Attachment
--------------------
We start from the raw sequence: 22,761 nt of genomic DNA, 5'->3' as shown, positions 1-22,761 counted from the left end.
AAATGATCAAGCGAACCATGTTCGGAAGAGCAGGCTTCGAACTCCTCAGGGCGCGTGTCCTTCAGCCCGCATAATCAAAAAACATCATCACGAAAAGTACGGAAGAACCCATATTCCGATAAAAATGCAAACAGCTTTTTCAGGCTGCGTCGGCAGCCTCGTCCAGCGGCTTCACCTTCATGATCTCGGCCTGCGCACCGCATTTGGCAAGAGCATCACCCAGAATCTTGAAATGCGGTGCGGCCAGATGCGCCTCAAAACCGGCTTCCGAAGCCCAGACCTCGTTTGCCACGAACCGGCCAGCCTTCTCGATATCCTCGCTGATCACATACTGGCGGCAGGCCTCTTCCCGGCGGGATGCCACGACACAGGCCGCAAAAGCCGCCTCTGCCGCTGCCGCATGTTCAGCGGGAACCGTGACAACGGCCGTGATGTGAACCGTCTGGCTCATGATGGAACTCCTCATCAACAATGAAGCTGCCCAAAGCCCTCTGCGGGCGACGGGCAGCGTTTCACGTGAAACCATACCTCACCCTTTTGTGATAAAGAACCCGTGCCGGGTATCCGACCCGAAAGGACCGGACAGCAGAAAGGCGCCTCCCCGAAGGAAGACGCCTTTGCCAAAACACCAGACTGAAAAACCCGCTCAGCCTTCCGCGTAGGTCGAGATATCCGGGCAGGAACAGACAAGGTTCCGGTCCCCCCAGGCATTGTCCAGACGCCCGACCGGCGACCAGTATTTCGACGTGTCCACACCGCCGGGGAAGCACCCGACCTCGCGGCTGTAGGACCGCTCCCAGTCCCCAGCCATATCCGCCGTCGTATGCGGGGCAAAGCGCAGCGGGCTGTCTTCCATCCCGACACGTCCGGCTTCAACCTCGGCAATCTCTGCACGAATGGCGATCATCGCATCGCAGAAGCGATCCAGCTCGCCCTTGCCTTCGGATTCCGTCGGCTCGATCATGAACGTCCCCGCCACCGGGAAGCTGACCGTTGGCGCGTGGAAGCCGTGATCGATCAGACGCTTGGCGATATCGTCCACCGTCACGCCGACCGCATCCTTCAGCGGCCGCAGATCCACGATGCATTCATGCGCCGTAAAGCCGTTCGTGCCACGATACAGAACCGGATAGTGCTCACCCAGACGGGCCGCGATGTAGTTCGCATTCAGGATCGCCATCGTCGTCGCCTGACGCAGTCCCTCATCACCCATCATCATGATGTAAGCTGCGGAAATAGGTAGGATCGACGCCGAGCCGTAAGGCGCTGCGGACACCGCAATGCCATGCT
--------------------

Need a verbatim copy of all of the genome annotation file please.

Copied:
We start from the raw sequence: 22,761 nt of genomic DNA, 5'->3' as shown, positions 1-22,761 counted from the left end.
AAATGATCAAGCGAACCATGTTCGGAAGAGCAGGCTTCGAACTCCTCAGGGCGCGTGTCCTTCAGCCCGCATAATCAAAAAACATCATCACGAAAAGTACGGAAGAACCCATATTCCGATAAAAATGCAAACAGCTTTTTCAGGCTGCGTCGGCAGCCTCGTCCAGCGGCTTCACCTTCATGATCTCGGCCTGCGCACCGCATTTGGCAAGAGCATCACCCAGAATCTTGAAATGCGGTGCGGCCAGATGCGCCTCAAAACCGGCTTCCGAAGCCCAGACCTCGTTTGCCACGAACCGGCCAGCCTTCTCGATATCCTCGCTGATCACATACTGGCGGCAGGCCTCTTCCCGGCGGGATGCCACGACACAGGCCGCAAAAGCCGCCTCTGCCGCTGCCGCATGTTCAGCGGGAACCGTGACAACGGCCGTGATGTGAACCGTCTGGCTCATGATGGAACTCCTCATCAACAATGAAGCTGCCCAAAGCCCTCTGCGGGCGACGGGCAGCGTTTCACGTGAAACCATACCTCACCCTTTTGTGATAAAGAACCCGTGCCGGGTATCCGACCCGAAAGGACCGGACAGCAGAAAGGCGCCTCCCCGAAGGAAGACGCCTTTGCCAAAACACCAGACTGAAAAACCCGCTCAGCCTTCCGCGTAGGTCGAGATATCCGGGCAGGAACAGACAAGGTTCCGGTCCCCCCAGGCATTGTCCAGACGCCCGACCGGCGACCAGTATTTCGACGTGTCCACACCGCCGGGGAAGCACCCGACCTCGCGGCTGTAGGACCGCTCCCAGTCCCCAGCCATATCCGCCGTCGTATGCGGGGCAAAGCGCAGCGGGCTGTCTTCCATCCCGACACGTCCGGCTTCAACCTCGGCAATCTCTGCACGAATGGCGATCATCGCATCGCAGAAGCGATCCAGCTCGCCCTTGCCTTCGGATTCCGTCGGCTCGATCATGAACGTCCCCGCCACCGGGAAGCTGACCGTTGGCGCGTGGAAGCCGTGATCGATCAGACGCTTGGCGATATCGTCCACCGTCACGCCGACCGCATCCTTCAGCGGCCGCAGATCCACGATGCATTCATGCGCCGTAAAGCCGTTCGTGCCACGATACAGAACCGGATAGTGCTCACCCAGACGGGCCGCGATGTAGTTCGCATTCAGGATCGCCATCGTCGTCGCCTGACGCAGTCCCTCATCACCCATCATCATGATGTAAGCTGCGGAAATAGGTAGGATCGACGCCGAGCCGTAAGGCGCTGCGGACACCGCAATGCCATGCT